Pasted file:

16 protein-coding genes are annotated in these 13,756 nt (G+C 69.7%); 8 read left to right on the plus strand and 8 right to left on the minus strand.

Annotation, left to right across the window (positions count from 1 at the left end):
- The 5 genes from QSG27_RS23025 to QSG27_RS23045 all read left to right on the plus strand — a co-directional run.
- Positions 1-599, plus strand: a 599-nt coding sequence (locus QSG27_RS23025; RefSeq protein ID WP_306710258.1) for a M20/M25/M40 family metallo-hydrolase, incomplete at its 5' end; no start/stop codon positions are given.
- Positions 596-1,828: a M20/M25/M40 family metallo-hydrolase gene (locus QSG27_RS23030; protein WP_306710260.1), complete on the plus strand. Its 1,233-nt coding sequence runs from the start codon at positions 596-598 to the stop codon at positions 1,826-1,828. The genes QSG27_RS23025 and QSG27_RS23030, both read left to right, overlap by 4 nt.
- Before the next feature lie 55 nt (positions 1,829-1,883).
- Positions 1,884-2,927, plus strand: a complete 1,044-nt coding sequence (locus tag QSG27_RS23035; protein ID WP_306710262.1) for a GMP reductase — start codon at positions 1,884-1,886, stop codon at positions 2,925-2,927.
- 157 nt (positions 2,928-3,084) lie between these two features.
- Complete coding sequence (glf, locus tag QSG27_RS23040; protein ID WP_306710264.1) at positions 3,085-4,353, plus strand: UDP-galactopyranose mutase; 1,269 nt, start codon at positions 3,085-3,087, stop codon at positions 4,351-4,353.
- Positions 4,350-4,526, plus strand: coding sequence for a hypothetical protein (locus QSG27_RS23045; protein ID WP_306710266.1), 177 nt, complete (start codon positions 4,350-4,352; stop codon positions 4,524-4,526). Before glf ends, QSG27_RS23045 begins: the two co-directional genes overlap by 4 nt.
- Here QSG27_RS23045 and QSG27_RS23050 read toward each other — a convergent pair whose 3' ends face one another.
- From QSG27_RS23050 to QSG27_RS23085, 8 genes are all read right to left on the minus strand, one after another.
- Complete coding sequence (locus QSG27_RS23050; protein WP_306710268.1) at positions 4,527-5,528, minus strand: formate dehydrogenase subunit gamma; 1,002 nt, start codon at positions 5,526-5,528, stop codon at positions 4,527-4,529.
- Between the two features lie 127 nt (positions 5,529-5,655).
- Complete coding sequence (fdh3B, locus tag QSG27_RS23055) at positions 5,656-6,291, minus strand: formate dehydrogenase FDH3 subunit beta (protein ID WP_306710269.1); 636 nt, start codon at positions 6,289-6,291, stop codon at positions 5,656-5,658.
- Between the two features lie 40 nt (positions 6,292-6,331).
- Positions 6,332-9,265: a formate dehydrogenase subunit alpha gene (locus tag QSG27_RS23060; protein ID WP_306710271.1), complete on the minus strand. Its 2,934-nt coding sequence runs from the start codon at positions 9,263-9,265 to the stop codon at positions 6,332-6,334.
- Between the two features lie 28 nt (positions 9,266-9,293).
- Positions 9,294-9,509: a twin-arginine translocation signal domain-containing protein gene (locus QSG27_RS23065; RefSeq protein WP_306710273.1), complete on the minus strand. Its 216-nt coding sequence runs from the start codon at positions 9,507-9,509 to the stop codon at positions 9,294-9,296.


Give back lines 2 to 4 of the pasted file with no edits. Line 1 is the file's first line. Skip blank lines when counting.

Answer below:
Annotation, left to right across the window (positions count from 1 at the left end):
- The 5 genes from QSG27_RS23025 to QSG27_RS23045 all read left to right on the plus strand — a co-directional run.
- Positions 1-599, plus strand: a 599-nt coding sequence (locus QSG27_RS23025; RefSeq protein ID WP_306710258.1) for a M20/M25/M40 family metallo-hydrolase, incomplete at its 5' end; no start/stop codon positions are given.